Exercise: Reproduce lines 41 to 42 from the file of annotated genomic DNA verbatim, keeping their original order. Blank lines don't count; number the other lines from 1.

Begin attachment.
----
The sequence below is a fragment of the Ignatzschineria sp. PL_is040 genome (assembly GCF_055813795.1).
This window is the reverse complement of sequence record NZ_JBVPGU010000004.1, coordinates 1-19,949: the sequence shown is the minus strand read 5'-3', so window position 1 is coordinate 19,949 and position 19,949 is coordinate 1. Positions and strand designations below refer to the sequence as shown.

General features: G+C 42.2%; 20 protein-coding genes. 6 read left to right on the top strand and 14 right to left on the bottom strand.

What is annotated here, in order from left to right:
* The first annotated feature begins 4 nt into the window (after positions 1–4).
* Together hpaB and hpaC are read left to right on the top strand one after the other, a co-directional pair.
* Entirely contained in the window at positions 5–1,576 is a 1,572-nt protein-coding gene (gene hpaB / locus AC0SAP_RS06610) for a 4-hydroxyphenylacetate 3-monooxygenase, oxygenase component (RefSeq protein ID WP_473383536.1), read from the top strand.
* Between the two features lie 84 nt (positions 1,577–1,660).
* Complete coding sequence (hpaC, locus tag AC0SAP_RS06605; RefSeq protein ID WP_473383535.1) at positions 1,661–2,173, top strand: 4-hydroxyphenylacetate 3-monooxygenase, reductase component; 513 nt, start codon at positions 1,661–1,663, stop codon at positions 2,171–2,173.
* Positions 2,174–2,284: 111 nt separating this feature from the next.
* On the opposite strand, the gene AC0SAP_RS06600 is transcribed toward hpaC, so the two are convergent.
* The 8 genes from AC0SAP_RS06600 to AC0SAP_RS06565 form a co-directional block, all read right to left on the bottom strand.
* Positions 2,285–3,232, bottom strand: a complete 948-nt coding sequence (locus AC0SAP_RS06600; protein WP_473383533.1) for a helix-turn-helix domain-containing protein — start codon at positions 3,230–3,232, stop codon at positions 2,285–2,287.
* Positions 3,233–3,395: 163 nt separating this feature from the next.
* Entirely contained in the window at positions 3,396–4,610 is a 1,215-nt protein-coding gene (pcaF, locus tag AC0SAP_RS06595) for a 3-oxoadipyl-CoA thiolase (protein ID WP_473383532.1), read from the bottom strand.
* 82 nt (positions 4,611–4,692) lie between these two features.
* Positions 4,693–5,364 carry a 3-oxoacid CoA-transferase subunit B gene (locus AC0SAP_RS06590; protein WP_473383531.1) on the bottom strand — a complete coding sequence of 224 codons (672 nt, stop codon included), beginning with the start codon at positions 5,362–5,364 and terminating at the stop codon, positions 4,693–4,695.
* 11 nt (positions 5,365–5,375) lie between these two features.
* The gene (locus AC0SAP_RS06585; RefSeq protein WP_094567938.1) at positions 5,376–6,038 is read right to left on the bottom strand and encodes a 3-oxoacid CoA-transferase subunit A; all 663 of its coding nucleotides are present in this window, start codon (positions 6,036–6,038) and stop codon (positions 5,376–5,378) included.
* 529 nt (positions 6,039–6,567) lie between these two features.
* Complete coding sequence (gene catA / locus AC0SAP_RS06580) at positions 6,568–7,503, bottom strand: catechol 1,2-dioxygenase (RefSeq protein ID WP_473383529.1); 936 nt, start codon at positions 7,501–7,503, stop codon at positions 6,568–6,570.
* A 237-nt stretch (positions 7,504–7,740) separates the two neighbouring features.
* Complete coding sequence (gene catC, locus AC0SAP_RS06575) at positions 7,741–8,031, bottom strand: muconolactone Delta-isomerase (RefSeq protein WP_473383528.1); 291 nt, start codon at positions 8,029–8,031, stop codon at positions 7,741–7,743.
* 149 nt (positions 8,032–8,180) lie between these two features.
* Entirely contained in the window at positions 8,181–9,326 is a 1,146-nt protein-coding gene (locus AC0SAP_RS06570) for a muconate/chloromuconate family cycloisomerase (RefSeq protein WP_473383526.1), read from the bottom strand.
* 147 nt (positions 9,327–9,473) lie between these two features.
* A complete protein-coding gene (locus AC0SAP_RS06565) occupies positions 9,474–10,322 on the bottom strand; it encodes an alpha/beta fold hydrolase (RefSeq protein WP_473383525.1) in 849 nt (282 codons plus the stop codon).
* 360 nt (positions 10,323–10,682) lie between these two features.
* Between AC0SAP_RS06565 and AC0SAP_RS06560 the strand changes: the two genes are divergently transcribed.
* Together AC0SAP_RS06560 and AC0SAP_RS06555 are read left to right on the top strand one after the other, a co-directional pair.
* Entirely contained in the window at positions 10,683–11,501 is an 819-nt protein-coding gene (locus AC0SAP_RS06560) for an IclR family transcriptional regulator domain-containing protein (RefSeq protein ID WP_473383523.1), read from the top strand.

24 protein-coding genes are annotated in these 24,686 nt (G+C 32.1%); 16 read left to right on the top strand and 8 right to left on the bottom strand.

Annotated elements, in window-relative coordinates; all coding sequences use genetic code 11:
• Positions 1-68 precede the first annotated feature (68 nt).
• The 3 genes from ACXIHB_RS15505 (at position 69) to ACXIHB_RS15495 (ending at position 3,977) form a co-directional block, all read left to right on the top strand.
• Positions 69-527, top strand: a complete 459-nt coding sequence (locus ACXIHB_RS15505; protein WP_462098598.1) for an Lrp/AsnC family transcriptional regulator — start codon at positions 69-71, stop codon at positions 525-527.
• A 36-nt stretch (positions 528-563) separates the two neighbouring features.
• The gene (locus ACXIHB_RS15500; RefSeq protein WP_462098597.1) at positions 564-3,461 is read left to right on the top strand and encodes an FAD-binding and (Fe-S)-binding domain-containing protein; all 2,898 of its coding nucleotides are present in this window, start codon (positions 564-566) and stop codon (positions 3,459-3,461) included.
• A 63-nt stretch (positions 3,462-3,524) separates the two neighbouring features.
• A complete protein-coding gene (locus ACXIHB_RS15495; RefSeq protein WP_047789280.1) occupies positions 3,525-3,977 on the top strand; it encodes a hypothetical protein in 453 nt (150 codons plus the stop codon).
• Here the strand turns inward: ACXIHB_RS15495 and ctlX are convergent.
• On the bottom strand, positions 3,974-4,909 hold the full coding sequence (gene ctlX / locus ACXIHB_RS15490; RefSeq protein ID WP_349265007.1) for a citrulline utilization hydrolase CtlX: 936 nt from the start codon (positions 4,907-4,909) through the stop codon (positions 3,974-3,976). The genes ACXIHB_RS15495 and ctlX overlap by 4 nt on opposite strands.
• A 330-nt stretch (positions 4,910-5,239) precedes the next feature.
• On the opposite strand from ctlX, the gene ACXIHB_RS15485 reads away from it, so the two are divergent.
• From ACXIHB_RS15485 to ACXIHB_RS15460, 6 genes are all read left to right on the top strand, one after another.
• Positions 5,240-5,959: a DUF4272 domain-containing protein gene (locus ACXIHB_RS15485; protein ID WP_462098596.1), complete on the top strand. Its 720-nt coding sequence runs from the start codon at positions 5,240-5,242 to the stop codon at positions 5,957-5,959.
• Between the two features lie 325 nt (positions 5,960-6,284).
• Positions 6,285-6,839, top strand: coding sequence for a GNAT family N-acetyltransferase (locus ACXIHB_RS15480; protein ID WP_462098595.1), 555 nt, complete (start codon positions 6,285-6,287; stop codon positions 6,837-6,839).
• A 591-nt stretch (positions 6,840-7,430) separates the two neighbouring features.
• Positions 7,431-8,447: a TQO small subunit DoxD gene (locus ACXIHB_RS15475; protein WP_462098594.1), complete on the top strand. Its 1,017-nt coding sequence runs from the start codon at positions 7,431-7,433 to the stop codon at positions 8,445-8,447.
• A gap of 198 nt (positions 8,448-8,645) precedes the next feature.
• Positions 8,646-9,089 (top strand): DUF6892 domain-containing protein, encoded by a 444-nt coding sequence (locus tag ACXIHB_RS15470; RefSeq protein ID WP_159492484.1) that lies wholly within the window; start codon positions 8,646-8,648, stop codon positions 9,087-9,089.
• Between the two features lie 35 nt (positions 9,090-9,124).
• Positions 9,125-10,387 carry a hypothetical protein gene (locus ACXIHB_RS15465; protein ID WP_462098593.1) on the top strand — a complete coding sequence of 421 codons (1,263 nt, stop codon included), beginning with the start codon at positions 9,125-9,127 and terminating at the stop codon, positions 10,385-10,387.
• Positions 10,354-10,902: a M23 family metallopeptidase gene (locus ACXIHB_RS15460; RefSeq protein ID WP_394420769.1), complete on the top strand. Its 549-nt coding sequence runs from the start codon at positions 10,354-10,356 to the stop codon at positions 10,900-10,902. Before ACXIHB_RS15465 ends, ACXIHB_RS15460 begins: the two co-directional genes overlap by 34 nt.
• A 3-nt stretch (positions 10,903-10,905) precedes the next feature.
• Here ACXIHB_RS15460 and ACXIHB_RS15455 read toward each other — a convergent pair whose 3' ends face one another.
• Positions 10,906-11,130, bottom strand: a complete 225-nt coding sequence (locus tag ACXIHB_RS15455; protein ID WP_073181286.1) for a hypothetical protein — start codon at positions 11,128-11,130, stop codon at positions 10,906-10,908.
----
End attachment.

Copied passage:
• Here the strand turns inward: ACXIHB_RS15495 and ctlX are convergent.
• On the bottom strand, positions 3,974-4,909 hold the full coding sequence (gene ctlX / locus ACXIHB_RS15490; RefSeq protein ID WP_349265007.1) for a citrulline utilization hydrolase CtlX: 936 nt from the start codon (positions 4,907-4,909) through the stop codon (positions 3,974-3,976). The genes ACXIHB_RS15495 and ctlX overlap by 4 nt on opposite strands.